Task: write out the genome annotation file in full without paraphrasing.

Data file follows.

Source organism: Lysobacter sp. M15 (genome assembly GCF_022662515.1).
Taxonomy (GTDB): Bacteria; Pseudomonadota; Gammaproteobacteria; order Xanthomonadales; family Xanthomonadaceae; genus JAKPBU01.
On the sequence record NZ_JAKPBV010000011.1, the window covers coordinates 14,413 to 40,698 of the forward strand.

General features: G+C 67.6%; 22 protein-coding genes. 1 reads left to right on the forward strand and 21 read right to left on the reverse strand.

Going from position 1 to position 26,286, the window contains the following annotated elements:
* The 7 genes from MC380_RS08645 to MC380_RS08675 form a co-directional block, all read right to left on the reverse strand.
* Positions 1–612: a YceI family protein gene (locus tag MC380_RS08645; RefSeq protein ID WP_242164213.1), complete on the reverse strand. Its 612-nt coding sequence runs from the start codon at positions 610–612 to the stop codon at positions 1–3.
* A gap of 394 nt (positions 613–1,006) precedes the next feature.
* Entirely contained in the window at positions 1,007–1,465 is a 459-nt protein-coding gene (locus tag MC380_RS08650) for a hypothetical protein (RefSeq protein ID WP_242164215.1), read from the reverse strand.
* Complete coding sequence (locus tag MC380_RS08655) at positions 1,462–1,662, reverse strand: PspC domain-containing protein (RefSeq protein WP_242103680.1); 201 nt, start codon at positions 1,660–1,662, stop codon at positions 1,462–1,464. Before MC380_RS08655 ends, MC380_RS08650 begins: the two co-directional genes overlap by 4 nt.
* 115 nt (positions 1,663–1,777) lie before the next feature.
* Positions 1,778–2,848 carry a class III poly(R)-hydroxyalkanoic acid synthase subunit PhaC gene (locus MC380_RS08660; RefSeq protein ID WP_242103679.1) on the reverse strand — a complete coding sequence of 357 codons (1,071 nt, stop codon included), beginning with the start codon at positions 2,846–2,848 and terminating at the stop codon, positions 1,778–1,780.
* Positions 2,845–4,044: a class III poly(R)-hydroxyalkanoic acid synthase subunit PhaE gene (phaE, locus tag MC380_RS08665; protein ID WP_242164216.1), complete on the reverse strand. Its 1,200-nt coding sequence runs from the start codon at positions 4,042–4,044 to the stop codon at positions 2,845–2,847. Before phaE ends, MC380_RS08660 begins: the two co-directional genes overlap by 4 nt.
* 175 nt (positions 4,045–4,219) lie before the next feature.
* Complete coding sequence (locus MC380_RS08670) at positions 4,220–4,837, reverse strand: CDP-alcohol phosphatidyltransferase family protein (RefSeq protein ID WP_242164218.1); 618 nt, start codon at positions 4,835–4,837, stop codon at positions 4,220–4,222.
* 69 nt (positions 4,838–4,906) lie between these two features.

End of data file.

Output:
Source organism: Lysobacter sp. M15 (genome assembly GCF_022662515.1).
Taxonomy (GTDB): Bacteria; Pseudomonadota; Gammaproteobacteria; order Xanthomonadales; family Xanthomonadaceae; genus JAKPBU01.
On the sequence record NZ_JAKPBV010000011.1, the window covers coordinates 14,413 to 40,698 of the forward strand.

General features: G+C 67.6%; 22 protein-coding genes. 1 reads left to right on the forward strand and 21 read right to left on the reverse strand.

Going from position 1 to position 26,286, the window contains the following annotated elements:
* The 7 genes from MC380_RS08645 to MC380_RS08675 form a co-directional block, all read right to left on the reverse strand.
* Positions 1–612: a YceI family protein gene (locus tag MC380_RS08645; RefSeq protein ID WP_242164213.1), complete on the reverse strand. Its 612-nt coding sequence runs from the start codon at positions 610–612 to the stop codon at positions 1–3.
* A gap of 394 nt (positions 613–1,006) precedes the next feature.
* Entirely contained in the window at positions 1,007–1,465 is a 459-nt protein-coding gene (locus tag MC380_RS08650) for a hypothetical protein (RefSeq protein ID WP_242164215.1), read from the reverse strand.
* Complete coding sequence (locus tag MC380_RS08655) at positions 1,462–1,662, reverse strand: PspC domain-containing protein (RefSeq protein WP_242103680.1); 201 nt, start codon at positions 1,660–1,662, stop codon at positions 1,462–1,464. Before MC380_RS08655 ends, MC380_RS08650 begins: the two co-directional genes overlap by 4 nt.
* 115 nt (positions 1,663–1,777) lie before the next feature.
* Positions 1,778–2,848 carry a class III poly(R)-hydroxyalkanoic acid synthase subunit PhaC gene (locus MC380_RS08660; RefSeq protein ID WP_242103679.1) on the reverse strand — a complete coding sequence of 357 codons (1,071 nt, stop codon included), beginning with the start codon at positions 2,846–2,848 and terminating at the stop codon, positions 1,778–1,780.
* Positions 2,845–4,044: a class III poly(R)-hydroxyalkanoic acid synthase subunit PhaE gene (phaE, locus tag MC380_RS08665; protein ID WP_242164216.1), complete on the reverse strand. Its 1,200-nt coding sequence runs from the start codon at positions 4,042–4,044 to the stop codon at positions 2,845–2,847. Before phaE ends, MC380_RS08660 begins: the two co-directional genes overlap by 4 nt.
* 175 nt (positions 4,045–4,219) lie before the next feature.
* Complete coding sequence (locus MC380_RS08670) at positions 4,220–4,837, reverse strand: CDP-alcohol phosphatidyltransferase family protein (RefSeq protein ID WP_242164218.1); 618 nt, start codon at positions 4,835–4,837, stop codon at positions 4,220–4,222.
* 69 nt (positions 4,838–4,906) lie between these two features.